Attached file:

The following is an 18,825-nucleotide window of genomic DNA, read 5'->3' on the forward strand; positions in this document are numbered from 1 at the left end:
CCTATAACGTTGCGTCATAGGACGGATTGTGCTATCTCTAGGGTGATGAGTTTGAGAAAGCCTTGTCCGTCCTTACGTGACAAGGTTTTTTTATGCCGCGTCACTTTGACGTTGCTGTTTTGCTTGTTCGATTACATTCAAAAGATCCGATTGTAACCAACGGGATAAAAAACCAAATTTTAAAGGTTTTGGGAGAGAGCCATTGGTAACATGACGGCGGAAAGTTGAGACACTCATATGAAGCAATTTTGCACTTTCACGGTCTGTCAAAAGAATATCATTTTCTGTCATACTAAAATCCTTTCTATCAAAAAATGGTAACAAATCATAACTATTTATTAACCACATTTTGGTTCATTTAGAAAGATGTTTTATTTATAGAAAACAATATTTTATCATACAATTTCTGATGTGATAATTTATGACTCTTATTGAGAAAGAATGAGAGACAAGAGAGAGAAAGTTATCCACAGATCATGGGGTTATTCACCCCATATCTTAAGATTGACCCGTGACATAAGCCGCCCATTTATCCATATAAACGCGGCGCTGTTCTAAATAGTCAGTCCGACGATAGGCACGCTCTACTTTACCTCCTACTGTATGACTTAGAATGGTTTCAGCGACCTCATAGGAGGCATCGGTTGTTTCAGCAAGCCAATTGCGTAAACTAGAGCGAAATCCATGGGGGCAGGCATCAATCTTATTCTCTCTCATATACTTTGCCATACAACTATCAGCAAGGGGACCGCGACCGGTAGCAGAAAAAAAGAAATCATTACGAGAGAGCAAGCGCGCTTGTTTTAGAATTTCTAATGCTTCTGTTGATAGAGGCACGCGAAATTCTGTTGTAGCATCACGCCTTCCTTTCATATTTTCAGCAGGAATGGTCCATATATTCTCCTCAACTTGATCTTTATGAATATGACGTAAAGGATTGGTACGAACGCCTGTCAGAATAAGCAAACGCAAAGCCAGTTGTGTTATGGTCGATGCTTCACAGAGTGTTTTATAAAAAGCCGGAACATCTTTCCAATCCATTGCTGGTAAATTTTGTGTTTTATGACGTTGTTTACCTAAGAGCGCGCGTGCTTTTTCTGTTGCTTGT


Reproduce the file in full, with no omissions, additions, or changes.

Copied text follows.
The following is an 18,825-nucleotide window of genomic DNA, read 5'->3' on the forward strand; positions in this document are numbered from 1 at the left end:
CCTATAACGTTGCGTCATAGGACGGATTGTGCTATCTCTAGGGTGATGAGTTTGAGAAAGCCTTGTCCGTCCTTACGTGACAAGGTTTTTTTATGCCGCGTCACTTTGACGTTGCTGTTTTGCTTGTTCGATTACATTCAAAAGATCCGATTGTAACCAACGGGATAAAAAACCAAATTTTAAAGGTTTTGGGAGAGAGCCATTGGTAACATGACGGCGGAAAGTTGAGACACTCATATGAAGCAATTTTGCACTTTCACGGTCTGTCAAAAGAATATCATTTTCTGTCATACTAAAATCCTTTCTATCAAAAAATGGTAACAAATCATAACTATTTATTAACCACATTTTGGTTCATTTAGAAAGATGTTTTATTTATAGAAAACAATATTTTATCATACAATTTCTGATGTGATAATTTATGACTCTTATTGAGAAAGAATGAGAGACAAGAGAGAGAAAGTTATCCACAGATCATGGGGTTATTCACCCCATATCTTAAGATTGACCCGTGACATAAGCCGCCCATTTATCCATATAAACGCGGCGCTGTTCTAAATAGTCAGTCCGACGATAGGCACGCTCTACTTTACCTCCTACTGTATGACTTAGAATGGTTTCAGCGACCTCATAGGAGGCATCGGTTGTTTCAGCAAGCCAATTGCGTAAACTAGAGCGAAATCCATGGGGGCAGGCATCAATCTTATTCTCTCTCATATACTTTGCCATACAACTATCAGCAAGGGGACCGCGACCGGTAGCAGAAAAAAAGAAATCATTACGAGAGAGCAAGCGCGCTTGTTTTAGAATTTCTAATGCTTCTGTTGATAGAGGCACGCGAAATTCTGTTGTAGCATCACGCCTTCCTTTCATATTTTCAGCAGGAATGGTCCATATATTCTCCTCAACTTGATCTTTATGAATATGACGTAAAGGATTGGTACGAACGCCTGTCAGAATAAGCAAACGCAAAGCCAGTTGTGTTATGGTCGATGCTTCACAGAGTGTTTTATAAAAAGCCGGAACATCTTTCCAATCCATTGCTGGTAAATTTTGTGTTTTATGACGTTGTTTACCTAAGAGCGCGCGTGCTTTTTCTGTTGCTTGT